Saksayam backs down over mandatory GPS in private vehicles
Thailand’s Ministry of Transport has backed down over plans to mandate that all private cars and motorcycles be equipped with GPS devices, pending further study on real-time connectivity with the database of the Land Transport Department and the costs of that connectivity.
Transport Minister Saksayam Chidchob said today (Monday) that, initially, the installation of GPS systems in private cars and motorcycles will be voluntary and the Land Transport Department has been instructed to conduct a further study into related issues, such as the introduction of code numbers for the privacy of vehicle owners equipped with the proposed GPS system.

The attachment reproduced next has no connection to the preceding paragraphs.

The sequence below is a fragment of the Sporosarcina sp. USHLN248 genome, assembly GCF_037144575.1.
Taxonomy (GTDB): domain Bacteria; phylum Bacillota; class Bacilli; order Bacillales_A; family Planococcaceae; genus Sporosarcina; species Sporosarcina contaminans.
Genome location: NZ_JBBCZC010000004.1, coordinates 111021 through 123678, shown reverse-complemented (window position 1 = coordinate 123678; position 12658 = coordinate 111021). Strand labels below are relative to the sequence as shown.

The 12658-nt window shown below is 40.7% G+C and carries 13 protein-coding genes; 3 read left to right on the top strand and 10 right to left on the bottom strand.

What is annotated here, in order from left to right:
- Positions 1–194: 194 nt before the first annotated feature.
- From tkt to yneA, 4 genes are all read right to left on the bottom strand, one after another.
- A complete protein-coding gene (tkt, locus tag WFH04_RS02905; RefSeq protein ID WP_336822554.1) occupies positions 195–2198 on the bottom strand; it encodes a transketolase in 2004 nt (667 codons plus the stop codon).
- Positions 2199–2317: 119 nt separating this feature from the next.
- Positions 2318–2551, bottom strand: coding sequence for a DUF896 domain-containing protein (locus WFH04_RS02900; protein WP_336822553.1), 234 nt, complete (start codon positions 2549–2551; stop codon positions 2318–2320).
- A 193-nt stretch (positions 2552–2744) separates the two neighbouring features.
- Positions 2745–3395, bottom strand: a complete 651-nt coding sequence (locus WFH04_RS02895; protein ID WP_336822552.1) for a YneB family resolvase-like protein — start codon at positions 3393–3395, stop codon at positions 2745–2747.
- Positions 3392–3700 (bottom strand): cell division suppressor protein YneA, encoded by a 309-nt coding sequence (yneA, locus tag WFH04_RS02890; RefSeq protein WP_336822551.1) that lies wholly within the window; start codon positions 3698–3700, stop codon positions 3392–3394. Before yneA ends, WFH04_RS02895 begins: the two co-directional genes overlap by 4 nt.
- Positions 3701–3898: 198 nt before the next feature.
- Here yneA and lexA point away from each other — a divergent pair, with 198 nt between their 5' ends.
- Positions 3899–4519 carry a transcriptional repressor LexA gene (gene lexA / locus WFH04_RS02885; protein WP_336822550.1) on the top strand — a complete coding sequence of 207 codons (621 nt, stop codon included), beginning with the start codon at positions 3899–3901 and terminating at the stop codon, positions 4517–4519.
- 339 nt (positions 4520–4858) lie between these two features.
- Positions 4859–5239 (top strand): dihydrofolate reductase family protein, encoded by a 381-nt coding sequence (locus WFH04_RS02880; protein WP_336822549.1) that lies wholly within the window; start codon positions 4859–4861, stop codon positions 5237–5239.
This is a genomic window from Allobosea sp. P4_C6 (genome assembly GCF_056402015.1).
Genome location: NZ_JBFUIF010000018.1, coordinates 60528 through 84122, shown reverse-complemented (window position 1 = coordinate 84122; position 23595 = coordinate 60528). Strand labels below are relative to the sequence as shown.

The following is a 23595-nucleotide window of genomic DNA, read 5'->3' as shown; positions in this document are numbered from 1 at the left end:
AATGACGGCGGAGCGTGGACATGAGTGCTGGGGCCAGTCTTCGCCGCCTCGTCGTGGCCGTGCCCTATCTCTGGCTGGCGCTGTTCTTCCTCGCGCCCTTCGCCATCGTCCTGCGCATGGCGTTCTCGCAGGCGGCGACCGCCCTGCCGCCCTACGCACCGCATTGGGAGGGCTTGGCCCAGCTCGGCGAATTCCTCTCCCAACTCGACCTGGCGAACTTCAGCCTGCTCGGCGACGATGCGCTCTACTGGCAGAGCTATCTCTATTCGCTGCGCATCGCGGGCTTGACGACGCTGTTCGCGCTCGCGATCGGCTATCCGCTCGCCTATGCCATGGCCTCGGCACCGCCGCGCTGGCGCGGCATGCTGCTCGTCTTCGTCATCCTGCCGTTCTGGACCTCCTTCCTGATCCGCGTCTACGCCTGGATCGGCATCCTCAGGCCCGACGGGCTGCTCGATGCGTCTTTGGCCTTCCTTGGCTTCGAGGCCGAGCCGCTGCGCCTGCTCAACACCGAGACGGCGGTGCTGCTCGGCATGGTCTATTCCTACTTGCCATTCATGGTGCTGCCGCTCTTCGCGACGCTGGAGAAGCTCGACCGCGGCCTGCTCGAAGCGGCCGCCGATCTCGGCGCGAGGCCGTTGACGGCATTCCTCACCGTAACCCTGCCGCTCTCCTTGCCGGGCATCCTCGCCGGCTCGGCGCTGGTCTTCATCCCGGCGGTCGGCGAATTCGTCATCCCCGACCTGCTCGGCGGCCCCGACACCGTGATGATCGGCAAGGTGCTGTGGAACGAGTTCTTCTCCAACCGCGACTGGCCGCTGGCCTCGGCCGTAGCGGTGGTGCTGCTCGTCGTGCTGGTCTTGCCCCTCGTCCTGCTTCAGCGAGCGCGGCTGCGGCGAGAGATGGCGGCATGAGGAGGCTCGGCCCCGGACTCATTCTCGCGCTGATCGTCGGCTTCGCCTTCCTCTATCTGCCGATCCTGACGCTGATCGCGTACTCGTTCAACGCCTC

He claimed that modern GPS systems could help reduce road accidents by alerting drivers of the safe distance between their cars and the vehicles in front of them, and could prevent car theft while enabling owners to keep track of their vehicles’ location.
Saksayam said that, since most new cars are already equipped with GPS, the Land Transport Department will explore other devices so that owners of older cars and motorcycles could afford to retrofit GPS.
There are now two types of GPS installation. The first is without real-time connectivity with the database of the Land Transport Department and no monthly fee. The second model does have real-time connectivity and there is a monthly fee, the amount of which is yet to be determined, said the minister.